Cancer clinical trials are research studies that involve people with cancer. The goal of these studies is to find better ways to diagnose, treat and prevent cancer. The results of the trials also provide information about how to reduce the risk of cancer in people who have not been diagnosed.

Clinical Trials

Clinical trials may provide an opportunity for patients to access the latest in cancer care and help identify future therapies for treatment. Today there are about 17 million post-treatment cancer survivors in the United States, mainly because the new therapies developed in clinical trials are helping people with cancer live longer than ever before. That is why it is so important to continue this research.

Patients are encouraged to discuss their treatment options with their health care team, including whether a clinical trial is a viable option. Doctors across the country and around the world follow treatment guidelines developed from the results of clinical trials so they can deliver the best possible care to their patients.

How do Clinical Trials Work?

A clinical trial often starts with a scientific idea based on the results of laboratory research. Researchers who come up with these ideas usually work in cancer centers, universities, community clinics, pharmaceutical company labs or hospitals. If proven effective, a tested treatment may become the standard of care for that diagnosis.

Before any treatment is tested in a clinical trial, many scientists and physicians have studied how the drug is absorbed into the body, how long it lasts in the body and whether it should be given by mouth or intravenously (through a needle into a vein).

Together, doctors and researchers design the studies. An investigational new drug application is submitted to the U.S. Food and Drug Administration (FDA). Scientists from the FDA review the procedure, technology or drug and provide input. Experts review the trial at many additional points during its development and make sure that the clinical trial is designed with the overall goal of improving cancer care for patients.

Clinical trials that test new drugs or other treatments are done in phases. Each phase has a different purpose, including drug safety, effectiveness, long term side effects and a comparison to the standard treatment. If a new drug or treatment does not seem promising in the early phases, the research can be stopped.

Rights and Protections

People who take part in clinical trials have both rights and protections to make sure their privacy and well-being are taken care of. One of the most important protections is called informed consent.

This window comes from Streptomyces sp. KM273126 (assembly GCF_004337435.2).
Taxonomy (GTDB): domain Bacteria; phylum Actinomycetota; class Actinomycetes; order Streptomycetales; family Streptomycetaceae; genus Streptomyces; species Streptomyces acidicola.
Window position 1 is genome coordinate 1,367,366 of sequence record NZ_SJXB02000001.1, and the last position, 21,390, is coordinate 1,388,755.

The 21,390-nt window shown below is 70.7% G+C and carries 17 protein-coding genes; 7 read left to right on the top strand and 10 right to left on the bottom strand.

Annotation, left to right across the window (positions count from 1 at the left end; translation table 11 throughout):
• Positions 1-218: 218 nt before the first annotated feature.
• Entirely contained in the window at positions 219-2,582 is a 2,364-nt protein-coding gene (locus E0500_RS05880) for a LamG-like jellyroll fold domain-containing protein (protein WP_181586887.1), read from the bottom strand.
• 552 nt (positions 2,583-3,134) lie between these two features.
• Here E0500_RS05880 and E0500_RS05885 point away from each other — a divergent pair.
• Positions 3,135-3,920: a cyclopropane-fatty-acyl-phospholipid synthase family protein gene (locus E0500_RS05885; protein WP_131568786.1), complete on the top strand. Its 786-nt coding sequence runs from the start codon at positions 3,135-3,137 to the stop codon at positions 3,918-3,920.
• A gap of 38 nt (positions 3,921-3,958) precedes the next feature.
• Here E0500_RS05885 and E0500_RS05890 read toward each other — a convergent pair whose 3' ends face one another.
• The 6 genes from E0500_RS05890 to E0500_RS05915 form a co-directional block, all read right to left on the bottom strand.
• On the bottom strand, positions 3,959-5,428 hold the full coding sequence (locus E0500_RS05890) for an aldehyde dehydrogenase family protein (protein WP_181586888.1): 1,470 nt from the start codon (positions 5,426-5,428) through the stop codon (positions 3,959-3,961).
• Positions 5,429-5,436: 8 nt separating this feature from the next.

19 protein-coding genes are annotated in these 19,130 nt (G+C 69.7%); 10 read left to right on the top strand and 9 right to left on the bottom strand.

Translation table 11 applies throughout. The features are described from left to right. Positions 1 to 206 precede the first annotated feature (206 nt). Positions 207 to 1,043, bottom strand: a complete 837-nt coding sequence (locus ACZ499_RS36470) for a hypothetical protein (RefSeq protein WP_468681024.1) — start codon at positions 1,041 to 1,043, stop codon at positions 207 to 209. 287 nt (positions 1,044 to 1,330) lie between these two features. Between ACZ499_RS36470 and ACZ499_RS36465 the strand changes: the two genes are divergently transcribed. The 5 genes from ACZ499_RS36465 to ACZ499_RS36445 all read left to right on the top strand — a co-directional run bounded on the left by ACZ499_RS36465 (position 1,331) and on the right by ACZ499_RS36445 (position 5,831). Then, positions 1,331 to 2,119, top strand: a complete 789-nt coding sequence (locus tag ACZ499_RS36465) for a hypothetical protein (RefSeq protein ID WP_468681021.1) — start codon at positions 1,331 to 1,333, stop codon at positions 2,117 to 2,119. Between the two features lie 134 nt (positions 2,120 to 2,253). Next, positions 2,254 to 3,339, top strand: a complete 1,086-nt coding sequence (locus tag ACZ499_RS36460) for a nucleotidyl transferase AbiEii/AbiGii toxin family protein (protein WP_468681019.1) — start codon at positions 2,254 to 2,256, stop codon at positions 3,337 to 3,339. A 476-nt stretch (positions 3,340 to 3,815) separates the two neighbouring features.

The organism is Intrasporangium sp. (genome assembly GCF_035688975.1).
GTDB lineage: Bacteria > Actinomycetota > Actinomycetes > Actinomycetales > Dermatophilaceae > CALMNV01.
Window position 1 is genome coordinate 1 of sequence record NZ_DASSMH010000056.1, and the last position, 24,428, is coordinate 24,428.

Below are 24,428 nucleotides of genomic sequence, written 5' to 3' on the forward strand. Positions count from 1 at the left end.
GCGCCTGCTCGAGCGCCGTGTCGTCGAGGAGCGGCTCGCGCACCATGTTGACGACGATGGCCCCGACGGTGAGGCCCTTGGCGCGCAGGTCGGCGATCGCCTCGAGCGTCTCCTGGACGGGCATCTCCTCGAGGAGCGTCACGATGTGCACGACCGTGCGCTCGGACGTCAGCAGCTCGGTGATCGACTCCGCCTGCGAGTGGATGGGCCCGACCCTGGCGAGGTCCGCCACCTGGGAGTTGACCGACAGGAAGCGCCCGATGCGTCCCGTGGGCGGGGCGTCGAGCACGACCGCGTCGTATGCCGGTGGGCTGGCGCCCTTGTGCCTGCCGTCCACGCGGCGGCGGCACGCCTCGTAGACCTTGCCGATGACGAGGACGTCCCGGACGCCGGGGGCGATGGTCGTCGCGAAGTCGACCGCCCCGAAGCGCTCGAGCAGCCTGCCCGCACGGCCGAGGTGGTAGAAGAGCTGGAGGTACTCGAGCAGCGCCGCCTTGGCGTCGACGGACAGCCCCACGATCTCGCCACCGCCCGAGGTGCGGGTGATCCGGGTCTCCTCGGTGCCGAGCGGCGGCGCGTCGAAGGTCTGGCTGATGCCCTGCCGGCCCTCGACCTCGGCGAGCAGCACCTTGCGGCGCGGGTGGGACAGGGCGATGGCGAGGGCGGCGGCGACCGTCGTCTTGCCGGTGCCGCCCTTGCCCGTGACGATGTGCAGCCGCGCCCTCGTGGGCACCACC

This is a process to ensure that the participant understands all aspects of the study, including the risks and benefits. A written consent document is signed by a patient, stating that they have entered the trial of their own free will. The participant should retain a copy for their files.

As a patient in a clinical trial, you always have the right to leave a trial at any time for any reason. All patients have that legal and ethical right to cancel their participation at any time. Your doctor will also be in communication with the trial, and if it seems that the treatment is not working, the physician and patient together may decide to leave the trial.

Besides informed consent, you will be asked to sign another form called a HIPAA Authorization. The Health Insurance Portability and Accountability Act (HIPAA) allows doctors to use your health information as part of the report on the study without using your name or other personal details. Be sure to retain a copy of the authorization for yourself.

Each clinical facility has a committee called an Institutional Review Board (IRB). An IRB includes doctors, nurses, lawyers and people affected by cancer. The IRB reviews each clinical trial on a regular basis to make sure it is safe, ethical and is carried out properly.

If you have concerns about any part of being in a clinical trial, speak with a patient representative. The name and contact information for this person are usually included on the informed consent document at the institution. If a patient representative is not listed, ask if there is someone else you can speak with, such as a nurse or social worker.

Edited by Marissa Fors, LCSW, OSW-C

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This fact sheet is supported by Bristol Myers Squibb, a grant from Genentech and Takeda Oncology.

Last updated January 07, 2021

The information presented in this publication is provided for your general information only. It is not intended as medical advice and should not be relied upon as a substitute for consultations with qualified health professionals who are aware of your specific situation. We encourage you to take information and questions back to your individual health care provider as a way of creating a dialogue and partnership about your cancer and your treatment.

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